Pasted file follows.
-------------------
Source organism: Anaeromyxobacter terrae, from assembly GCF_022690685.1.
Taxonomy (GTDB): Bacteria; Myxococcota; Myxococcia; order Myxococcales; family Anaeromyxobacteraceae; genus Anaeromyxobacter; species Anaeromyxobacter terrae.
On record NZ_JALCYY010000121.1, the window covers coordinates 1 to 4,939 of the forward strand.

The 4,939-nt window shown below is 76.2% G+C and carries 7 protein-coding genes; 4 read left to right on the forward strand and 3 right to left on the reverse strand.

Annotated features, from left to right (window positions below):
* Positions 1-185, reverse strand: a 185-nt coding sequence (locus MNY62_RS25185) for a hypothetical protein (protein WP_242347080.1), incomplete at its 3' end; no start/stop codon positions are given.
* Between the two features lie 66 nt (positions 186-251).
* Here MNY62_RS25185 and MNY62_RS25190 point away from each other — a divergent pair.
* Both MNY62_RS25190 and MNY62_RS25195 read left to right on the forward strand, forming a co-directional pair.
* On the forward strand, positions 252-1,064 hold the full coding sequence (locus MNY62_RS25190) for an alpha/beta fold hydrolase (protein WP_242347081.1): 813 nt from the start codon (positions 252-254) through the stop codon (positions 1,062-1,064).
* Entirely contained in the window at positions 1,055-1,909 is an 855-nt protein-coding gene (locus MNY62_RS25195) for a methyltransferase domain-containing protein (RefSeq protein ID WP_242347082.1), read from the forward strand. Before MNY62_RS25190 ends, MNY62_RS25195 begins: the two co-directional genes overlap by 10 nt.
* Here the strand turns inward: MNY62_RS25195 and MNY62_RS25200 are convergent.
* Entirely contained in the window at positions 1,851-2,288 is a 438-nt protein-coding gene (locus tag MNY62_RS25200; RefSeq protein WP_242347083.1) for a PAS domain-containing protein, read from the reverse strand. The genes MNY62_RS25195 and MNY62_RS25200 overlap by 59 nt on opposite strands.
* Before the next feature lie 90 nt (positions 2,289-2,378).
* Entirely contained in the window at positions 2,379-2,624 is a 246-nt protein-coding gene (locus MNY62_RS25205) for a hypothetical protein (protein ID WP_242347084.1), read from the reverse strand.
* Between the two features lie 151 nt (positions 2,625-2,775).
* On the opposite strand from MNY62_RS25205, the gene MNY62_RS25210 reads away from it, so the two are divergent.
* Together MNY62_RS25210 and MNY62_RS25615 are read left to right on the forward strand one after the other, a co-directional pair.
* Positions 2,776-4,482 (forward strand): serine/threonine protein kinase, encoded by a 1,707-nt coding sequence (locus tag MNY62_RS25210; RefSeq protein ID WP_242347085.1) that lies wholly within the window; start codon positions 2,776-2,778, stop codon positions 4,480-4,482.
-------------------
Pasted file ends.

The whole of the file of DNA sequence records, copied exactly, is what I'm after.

Source organism: Anaeromyxobacter terrae, from assembly GCF_022690685.1.
Taxonomy (GTDB): Bacteria; Myxococcota; Myxococcia; order Myxococcales; family Anaeromyxobacteraceae; genus Anaeromyxobacter; species Anaeromyxobacter terrae.
On record NZ_JALCYY010000121.1, the window covers coordinates 1 to 4,939 of the forward strand.

The 4,939-nt window shown below is 76.2% G+C and carries 7 protein-coding genes; 4 read left to right on the forward strand and 3 right to left on the reverse strand.

Annotated features, from left to right (window positions below):
* Positions 1-185, reverse strand: a 185-nt coding sequence (locus MNY62_RS25185) for a hypothetical protein (protein WP_242347080.1), incomplete at its 3' end; no start/stop codon positions are given.
* Between the two features lie 66 nt (positions 186-251).
* Here MNY62_RS25185 and MNY62_RS25190 point away from each other — a divergent pair.
* Both MNY62_RS25190 and MNY62_RS25195 read left to right on the forward strand, forming a co-directional pair.
* On the forward strand, positions 252-1,064 hold the full coding sequence (locus MNY62_RS25190) for an alpha/beta fold hydrolase (protein WP_242347081.1): 813 nt from the start codon (positions 252-254) through the stop codon (positions 1,062-1,064).
* Entirely contained in the window at positions 1,055-1,909 is an 855-nt protein-coding gene (locus MNY62_RS25195) for a methyltransferase domain-containing protein (RefSeq protein ID WP_242347082.1), read from the forward strand. Before MNY62_RS25190 ends, MNY62_RS25195 begins: the two co-directional genes overlap by 10 nt.
* Here the strand turns inward: MNY62_RS25195 and MNY62_RS25200 are convergent.
* Entirely contained in the window at positions 1,851-2,288 is a 438-nt protein-coding gene (locus tag MNY62_RS25200; RefSeq protein WP_242347083.1) for a PAS domain-containing protein, read from the reverse strand. The genes MNY62_RS25195 and MNY62_RS25200 overlap by 59 nt on opposite strands.
* Before the next feature lie 90 nt (positions 2,289-2,378).
* Entirely contained in the window at positions 2,379-2,624 is a 246-nt protein-coding gene (locus MNY62_RS25205) for a hypothetical protein (protein ID WP_242347084.1), read from the reverse strand.
* Between the two features lie 151 nt (positions 2,625-2,775).
* On the opposite strand from MNY62_RS25205, the gene MNY62_RS25210 reads away from it, so the two are divergent.
* Together MNY62_RS25210 and MNY62_RS25615 are read left to right on the forward strand one after the other, a co-directional pair.
* Positions 2,776-4,482 (forward strand): serine/threonine protein kinase, encoded by a 1,707-nt coding sequence (locus tag MNY62_RS25210; RefSeq protein ID WP_242347085.1) that lies wholly within the window; start codon positions 2,776-2,778, stop codon positions 4,480-4,482.